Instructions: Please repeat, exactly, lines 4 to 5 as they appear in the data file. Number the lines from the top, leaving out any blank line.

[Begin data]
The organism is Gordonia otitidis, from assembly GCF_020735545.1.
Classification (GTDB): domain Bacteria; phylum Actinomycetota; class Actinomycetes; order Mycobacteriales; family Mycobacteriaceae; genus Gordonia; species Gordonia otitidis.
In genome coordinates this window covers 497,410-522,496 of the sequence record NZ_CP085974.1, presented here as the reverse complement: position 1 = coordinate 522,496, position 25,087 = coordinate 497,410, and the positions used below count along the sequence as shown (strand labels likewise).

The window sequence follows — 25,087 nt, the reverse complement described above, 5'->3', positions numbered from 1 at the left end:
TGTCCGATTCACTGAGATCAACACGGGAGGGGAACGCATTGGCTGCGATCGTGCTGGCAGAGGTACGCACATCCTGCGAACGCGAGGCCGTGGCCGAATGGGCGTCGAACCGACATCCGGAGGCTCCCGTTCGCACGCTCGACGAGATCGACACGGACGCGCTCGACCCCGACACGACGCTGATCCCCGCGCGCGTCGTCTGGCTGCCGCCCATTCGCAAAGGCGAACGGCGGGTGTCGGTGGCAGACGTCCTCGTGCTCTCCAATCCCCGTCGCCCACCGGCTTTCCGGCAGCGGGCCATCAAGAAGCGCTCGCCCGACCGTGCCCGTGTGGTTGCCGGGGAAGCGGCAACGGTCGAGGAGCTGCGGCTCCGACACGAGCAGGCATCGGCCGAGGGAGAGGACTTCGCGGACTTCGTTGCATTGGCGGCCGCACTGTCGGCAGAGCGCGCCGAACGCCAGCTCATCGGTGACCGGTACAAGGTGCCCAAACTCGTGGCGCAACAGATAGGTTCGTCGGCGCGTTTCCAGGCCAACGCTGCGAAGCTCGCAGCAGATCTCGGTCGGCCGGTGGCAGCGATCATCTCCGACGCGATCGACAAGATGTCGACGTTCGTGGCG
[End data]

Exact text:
The window sequence follows — 25,087 nt, the reverse complement described above, 5'->3', positions numbered from 1 at the left end:
TGTCCGATTCACTGAGATCAACACGGGAGGGGAACGCATTGGCTGCGATCGTGCTGGCAGAGGTACGCACATCCTGCGAACGCGAGGCCGTGGCCGAATGGGCGTCGAACCGACATCCGGAGGCTCCCGTTCGCACGCTCGACGAGATCGACACGGACGCGCTCGACCCCGACACGACGCTGATCCCCGCGCGCGTCGTCTGGCTGCCGCCCATTCGCAAAGGCGAACGGCGGGTGTCGGTGGCAGACGTCCTCGTGCTCTCCAATCCCCGTCGCCCACCGGCTTTCCGGCAGCGGGCCATCAAGAAGCGCTCGCCCGACCGTGCCCGTGTGGTTGCCGGGGAAGCGGCAACGGTCGAGGAGCTGCGGCTCCGACACGAGCAGGCATCGGCCGAGGGAGAGGACTTCGCGGACTTCGTTGCATTGGCGGCCGCACTGTCGGCAGAGCGCGCCGAACGCCAGCTCATCGGTGACCGGTACAAGGTGCCCAAACTCGTGGCGCAACAGATAGGTTCGTCGGCGCGTTTCCAGGCCAACGCTGCGAAGCTCGCAGCAGATCTCGGTCGGCCGGTGGCAGCGATCATCTCCGACGCGATCGACAAGATGTCGACGTTCGTGGCG